A subpoena isn’t a request: it’s an order.

What leverage do the Judiciary Committees have over the Administration with respect to the Overblown Personnel Matter? Why shouldn’t Fred Fielding just stonewall to his heart’s content?

Answer: a Congressional subpoena isn’t a request, it’s an order. (Sub poena: “under pain.”) If the order is ignored, the Committee that issued the subpoena asks the parent body to vote a Contempt-of-Congress citation. Contempt of Congress is like contept of court: defiance means jail. In principle, the Justice Department could refuse to prosecute but at that point even the Republicans in Congress would probably have reached the limits of their tolerance. In addition, either House of Congress has (though it seldom uses) the power to order its Sergeant-at-Arms to simply arrest anyone who defies a subpoena; that power, like civil contempt of court, is coercive rather than punitive. That is, confinement lasts only as long as defiance lasts.

The person subpoenaed can challenge the propriety of the subpoena on various grounds: for example, that the investigation doesn’t actualy serve a legislative purpose, or that the material is covered by the attorney-client privilege. If the Congress has exercised its arrest powers, the person arrested can challenge the arrest by means of the writ of habeas corpus. (So far, Congress has no facilities at Guantanamo.)

Maybe the courts would be take seriously a challenge based on “executive privilege” (which, since that phrase doesn’t actually occur in the Constitution, must be one of those penumbras of emanations conservatives so despise when they’re not using them). But there’s no way the courts are going to let “executive privilege” interfere with an impeachment inquiry; impeachment of executive-branch officials is among Congress’s specifically-delegated powers. Now that we know that the Sampson memo about the Carol Lam problem was written the same day the LA Times reported that Lam’s investigation of Cunningham/MZM/Foggo was expanding to Jerry Lewis, thenthe chair of House Appropriations, there’s more than adequate probable cause for an inquiry into whether various people in the White House and DoJ might have conspired to obstruct justice.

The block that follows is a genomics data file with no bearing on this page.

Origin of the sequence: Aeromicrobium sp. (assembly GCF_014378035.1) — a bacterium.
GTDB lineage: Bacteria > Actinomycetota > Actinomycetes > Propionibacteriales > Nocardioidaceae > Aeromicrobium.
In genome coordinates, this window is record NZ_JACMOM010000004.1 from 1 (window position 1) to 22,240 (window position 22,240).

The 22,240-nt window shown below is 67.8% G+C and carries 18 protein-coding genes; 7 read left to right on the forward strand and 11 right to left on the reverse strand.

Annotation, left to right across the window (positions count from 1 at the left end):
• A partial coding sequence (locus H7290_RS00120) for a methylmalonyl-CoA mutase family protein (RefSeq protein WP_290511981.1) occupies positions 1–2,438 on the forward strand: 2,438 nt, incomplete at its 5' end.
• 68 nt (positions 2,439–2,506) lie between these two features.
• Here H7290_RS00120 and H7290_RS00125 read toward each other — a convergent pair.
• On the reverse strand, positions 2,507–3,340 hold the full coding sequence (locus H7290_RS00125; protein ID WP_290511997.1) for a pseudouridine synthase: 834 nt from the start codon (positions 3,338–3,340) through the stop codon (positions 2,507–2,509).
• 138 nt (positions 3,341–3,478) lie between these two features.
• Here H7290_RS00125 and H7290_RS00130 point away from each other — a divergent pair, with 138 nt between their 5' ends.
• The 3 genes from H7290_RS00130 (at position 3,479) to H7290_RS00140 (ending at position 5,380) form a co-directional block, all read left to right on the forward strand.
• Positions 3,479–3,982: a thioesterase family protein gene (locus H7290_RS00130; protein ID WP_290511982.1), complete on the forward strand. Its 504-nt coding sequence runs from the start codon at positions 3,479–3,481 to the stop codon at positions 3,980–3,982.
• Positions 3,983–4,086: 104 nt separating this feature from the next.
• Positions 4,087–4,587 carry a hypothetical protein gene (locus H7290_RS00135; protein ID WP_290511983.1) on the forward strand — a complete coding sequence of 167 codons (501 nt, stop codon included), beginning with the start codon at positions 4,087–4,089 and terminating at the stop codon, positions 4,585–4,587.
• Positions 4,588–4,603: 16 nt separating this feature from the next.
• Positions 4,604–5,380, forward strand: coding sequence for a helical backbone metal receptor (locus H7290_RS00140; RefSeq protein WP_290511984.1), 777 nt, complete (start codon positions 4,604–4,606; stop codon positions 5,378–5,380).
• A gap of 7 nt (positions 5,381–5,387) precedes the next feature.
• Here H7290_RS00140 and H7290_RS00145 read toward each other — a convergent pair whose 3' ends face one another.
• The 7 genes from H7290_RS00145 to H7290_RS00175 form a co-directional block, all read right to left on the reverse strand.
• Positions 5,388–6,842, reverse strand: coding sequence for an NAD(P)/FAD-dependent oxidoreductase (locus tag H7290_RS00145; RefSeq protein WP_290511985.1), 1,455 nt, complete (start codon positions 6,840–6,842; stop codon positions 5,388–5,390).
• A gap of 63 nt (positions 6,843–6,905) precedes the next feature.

If it looks as if there’s going to be a subpoena battle, perhaps the Congressional Democrats might want to file Resolutions of Inquiry covering all of the white House and DoJ players now known to have been involved in the firing.

After the spectacle of the Clinton impeachment, my guess is that impeaching the President, even this President, would be unpopular with the voters. But I can’t see any political downside to impeaching Karl Rove.

Footnote Of course there is one undoubtedly valid privilege against having to testify: the Fifth Amendment’s guarantee against being forced to incriminate oneself. Rove, or whoever, could avoid testifying by claiming that privilege, though somehow I doubt they’d want to. But that applies only to testimony; someone can be forced to produce an incriminating document.

Author: Mark Kleiman

Professor of Public Policy at the NYU Marron Institute for Urban Management and editor of the Journal of Drug Policy Analysis. Teaches about the methods of policy analysis about drug abuse control and crime control policy, working out the implications of two principles: that swift and certain sanctions don't have to be severe to be effective, and that well-designed threats usually don't have to be carried out. Books: Drugs and Drug Policy: What Everyone Needs to Know (with Jonathan Caulkins and Angela Hawken) When Brute Force Fails: How to Have Less Crime and Less Punishment (Princeton, 2009; named one of the "books of the year" by The Economist Against Excess: Drug Policy for Results (Basic, 1993) Marijuana: Costs of Abuse, Costs of Control (Greenwood, 1989) UCLA Homepage Curriculum Vitae Contact: Markarkleiman-at-gmail.com